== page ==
MARCH 28, 1958
NEW YORK—An editorial published in a national magazine (Life) and recently reprinted in the New York Times attacks the whole John Dewey philosophy of education.
I found the editorial astonishingly one-sided, and while I never have thought it wise to accept one theory and consider it perfect, I still feel it is unwise to make an attack in such a blanket manner as did this editorial.
The success of parts of the Dewey theory have been phenomenal with certain young people. On the other hand, this theory cannot be said to have proved itself with all types of young people. So it is more a question of wise adjustment of the methods of education to the child than of wiping out one particular method completely.
To rule out home economics and shop work as being unnecessary, for instance, is going a bit too far. These subjects are very necessary for some children.
I would like to think that people will thoughtfully consider the message of this editorial, for there are improvements that should be made in our entire educational system, most important of which is better preparation of our teachers.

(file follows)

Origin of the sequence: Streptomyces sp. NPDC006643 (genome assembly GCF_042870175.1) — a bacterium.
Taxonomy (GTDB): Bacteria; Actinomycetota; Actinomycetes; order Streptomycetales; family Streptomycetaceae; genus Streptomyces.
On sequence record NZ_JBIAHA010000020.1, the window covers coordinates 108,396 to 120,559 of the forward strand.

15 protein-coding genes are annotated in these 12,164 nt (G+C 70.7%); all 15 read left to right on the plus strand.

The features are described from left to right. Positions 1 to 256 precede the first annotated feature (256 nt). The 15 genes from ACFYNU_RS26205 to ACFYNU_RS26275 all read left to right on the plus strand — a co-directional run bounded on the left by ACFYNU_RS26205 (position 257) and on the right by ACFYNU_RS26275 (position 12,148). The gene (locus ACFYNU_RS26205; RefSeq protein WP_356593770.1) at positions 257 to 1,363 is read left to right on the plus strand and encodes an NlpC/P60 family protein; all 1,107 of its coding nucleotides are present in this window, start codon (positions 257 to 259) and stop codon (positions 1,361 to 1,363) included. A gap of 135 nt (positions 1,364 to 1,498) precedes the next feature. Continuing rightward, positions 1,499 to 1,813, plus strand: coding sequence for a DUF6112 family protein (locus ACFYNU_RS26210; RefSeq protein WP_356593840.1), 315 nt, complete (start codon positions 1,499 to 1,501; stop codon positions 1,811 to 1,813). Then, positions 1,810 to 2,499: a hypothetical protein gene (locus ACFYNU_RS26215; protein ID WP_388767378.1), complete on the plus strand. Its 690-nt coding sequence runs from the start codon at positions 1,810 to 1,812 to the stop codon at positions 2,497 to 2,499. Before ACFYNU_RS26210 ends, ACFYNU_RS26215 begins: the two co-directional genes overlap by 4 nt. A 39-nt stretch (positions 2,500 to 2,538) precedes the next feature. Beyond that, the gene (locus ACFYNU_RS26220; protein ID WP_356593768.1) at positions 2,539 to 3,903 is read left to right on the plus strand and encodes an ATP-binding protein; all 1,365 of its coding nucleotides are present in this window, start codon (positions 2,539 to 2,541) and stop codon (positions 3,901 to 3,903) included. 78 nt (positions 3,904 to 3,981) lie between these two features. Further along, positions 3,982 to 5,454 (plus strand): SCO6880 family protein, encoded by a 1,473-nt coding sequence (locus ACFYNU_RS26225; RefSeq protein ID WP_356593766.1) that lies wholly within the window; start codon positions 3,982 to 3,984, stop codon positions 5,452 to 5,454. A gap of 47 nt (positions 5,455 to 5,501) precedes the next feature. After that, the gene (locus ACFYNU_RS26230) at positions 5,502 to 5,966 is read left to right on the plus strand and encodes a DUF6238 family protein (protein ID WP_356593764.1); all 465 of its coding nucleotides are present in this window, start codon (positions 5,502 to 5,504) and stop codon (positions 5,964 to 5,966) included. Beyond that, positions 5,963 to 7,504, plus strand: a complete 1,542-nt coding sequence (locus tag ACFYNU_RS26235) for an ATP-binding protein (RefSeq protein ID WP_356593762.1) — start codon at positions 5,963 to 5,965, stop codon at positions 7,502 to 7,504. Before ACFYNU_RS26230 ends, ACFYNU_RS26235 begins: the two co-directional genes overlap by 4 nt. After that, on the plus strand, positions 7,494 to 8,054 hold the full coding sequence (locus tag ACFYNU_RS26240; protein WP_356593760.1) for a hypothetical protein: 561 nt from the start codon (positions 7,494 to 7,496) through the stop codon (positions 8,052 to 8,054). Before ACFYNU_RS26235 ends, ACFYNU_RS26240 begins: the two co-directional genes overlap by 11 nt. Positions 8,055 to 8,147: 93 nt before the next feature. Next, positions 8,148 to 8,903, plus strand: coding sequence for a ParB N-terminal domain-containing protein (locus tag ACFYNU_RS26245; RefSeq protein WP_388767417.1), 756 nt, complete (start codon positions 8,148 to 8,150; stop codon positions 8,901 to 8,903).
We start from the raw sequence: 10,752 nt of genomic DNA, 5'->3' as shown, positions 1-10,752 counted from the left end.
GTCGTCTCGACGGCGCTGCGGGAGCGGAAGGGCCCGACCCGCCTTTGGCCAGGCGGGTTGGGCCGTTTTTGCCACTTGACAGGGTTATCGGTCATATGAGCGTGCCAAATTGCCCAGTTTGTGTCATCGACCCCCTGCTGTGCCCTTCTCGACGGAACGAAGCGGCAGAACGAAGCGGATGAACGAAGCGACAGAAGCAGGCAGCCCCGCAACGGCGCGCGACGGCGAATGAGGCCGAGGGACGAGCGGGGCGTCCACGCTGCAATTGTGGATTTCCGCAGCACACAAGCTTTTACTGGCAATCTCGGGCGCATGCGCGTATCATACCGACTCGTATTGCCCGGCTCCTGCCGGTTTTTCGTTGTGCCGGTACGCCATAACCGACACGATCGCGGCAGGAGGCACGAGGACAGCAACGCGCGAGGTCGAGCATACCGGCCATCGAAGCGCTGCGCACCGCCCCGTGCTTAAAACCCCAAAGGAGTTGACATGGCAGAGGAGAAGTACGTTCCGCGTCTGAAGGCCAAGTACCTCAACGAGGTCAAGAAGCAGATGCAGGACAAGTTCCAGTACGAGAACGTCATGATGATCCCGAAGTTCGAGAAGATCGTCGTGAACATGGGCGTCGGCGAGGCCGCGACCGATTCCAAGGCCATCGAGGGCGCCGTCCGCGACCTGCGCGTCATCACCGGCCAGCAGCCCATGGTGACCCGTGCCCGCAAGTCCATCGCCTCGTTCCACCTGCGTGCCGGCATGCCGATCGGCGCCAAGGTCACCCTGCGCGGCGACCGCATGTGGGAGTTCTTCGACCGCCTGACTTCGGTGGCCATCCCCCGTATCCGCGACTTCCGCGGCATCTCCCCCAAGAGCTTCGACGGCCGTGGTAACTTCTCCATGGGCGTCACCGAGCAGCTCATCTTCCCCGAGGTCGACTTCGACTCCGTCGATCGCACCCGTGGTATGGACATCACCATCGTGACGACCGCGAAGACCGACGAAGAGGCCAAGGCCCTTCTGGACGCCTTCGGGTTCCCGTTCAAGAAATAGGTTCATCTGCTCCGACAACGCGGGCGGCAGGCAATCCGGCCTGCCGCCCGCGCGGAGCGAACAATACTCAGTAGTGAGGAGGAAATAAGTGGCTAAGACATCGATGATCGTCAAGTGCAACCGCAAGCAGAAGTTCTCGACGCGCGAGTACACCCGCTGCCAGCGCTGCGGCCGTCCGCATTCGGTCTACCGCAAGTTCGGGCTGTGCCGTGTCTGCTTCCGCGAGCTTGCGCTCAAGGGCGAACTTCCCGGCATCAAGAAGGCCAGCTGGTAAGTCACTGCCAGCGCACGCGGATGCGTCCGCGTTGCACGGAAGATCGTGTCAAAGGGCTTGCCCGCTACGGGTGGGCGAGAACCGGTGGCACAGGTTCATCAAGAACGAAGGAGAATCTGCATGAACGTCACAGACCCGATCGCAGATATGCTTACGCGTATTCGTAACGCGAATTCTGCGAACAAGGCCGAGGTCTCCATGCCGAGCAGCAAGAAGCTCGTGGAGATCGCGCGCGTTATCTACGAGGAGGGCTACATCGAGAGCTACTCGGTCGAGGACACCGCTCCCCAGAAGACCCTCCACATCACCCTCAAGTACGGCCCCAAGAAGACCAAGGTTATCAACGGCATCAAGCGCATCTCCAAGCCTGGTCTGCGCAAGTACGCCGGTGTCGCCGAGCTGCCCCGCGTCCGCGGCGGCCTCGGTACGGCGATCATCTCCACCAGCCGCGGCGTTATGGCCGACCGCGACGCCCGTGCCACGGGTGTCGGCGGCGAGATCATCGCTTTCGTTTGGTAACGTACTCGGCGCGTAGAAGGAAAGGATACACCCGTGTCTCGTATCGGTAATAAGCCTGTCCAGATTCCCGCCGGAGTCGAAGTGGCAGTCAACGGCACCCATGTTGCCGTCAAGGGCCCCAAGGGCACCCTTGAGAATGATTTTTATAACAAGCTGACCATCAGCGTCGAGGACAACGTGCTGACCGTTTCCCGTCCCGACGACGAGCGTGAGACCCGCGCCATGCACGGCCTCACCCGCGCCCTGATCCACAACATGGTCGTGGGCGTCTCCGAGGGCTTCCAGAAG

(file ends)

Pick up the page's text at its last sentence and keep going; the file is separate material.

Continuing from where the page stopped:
I would not want to see drastic changes made in our educational system by people without a real understanding of the values of the old system as well as those of the Dewey ideas.
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Unemployment insurance is becoming important to everyone, and so for the first time I have a note from a reader calling my attention to the fact that people employed by non-profit organizations are not covered by this insurance.
This is a matter which should be considered by all those concerned with fair dealing where our laws are concerned.
This reader, a woman, feels that the law should be extended to include employes of non-profit organizations. She feels that these benefits should not be denied these people simply because they work in charitable, social or welfare agencies, where they often work harder than they would in a well-organized private business.
Her argument seems to be a fair one and I put it before my readers so that those in charge of this type of legislation will think about it.
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I am glad to note that Mayor Robert F. Wagner is taking seriously the discoveries of corruption in government in New York City and promises to do something about it.
Many of us who are really worried about what is happening in the government of the city had hoped that the Mayor would take just this attitude. We hope it will mean a real investigation into possible irregularities in city bureaus.